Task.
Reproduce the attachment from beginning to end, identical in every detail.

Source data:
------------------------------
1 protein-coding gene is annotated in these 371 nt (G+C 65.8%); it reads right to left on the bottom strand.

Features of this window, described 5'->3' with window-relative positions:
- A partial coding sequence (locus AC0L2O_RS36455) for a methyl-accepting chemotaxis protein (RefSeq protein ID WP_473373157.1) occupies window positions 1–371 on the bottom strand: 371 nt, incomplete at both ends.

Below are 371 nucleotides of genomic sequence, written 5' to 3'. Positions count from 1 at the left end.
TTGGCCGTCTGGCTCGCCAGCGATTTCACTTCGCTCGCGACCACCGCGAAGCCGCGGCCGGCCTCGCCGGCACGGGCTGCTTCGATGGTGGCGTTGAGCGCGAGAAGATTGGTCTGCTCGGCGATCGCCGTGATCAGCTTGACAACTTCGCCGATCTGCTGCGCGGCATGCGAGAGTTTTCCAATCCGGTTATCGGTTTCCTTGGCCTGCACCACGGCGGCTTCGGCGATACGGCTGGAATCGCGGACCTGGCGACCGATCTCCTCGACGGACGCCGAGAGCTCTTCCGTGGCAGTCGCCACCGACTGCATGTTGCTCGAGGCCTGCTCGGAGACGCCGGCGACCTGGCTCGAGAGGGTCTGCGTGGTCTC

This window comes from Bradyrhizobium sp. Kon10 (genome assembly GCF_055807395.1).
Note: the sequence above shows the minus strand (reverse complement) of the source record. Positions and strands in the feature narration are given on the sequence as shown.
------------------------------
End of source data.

1 protein-coding gene is annotated in these 371 nt (G+C 65.8%); it reads right to left on the bottom strand.

Features of this window, described 5'->3' with window-relative positions:
- A partial coding sequence (locus AC0L2O_RS36455) for a methyl-accepting chemotaxis protein (RefSeq protein ID WP_473373157.1) occupies window positions 1–371 on the bottom strand: 371 nt, incomplete at both ends.

Below are 371 nucleotides of genomic sequence, written 5' to 3'. Positions count from 1 at the left end.
TTGGCCGTCTGGCTCGCCAGCGATTTCACTTCGCTCGCGACCACCGCGAAGCCGCGGCCGGCCTCGCCGGCACGGGCTGCTTCGATGGTGGCGTTGAGCGCGAGAAGATTGGTCTGCTCGGCGATCGCCGTGATCAGCTTGACAACTTCGCCGATCTGCTGCGCGGCATGCGAGAGTTTTCCAATCCGGTTATCGGTTTCCTTGGCCTGCACCACGGCGGCTTCGGCGATACGGCTGGAATCGCGGACCTGGCGACCGATCTCCTCGACGGACGCCGAGAGCTCTTCCGTGGCAGTCGCCACCGACTGCATGTTGCTCGAGGCCTGCTCGGAGACGCCGGCGACCTGGCTCGAGAGGGTCTGCGTGGTCTC

This window comes from Bradyrhizobium sp. Kon10 (genome assembly GCF_055807395.1).
Note: the sequence above shows the minus strand (reverse complement) of the source record. Positions and strands in the feature narration are given on the sequence as shown.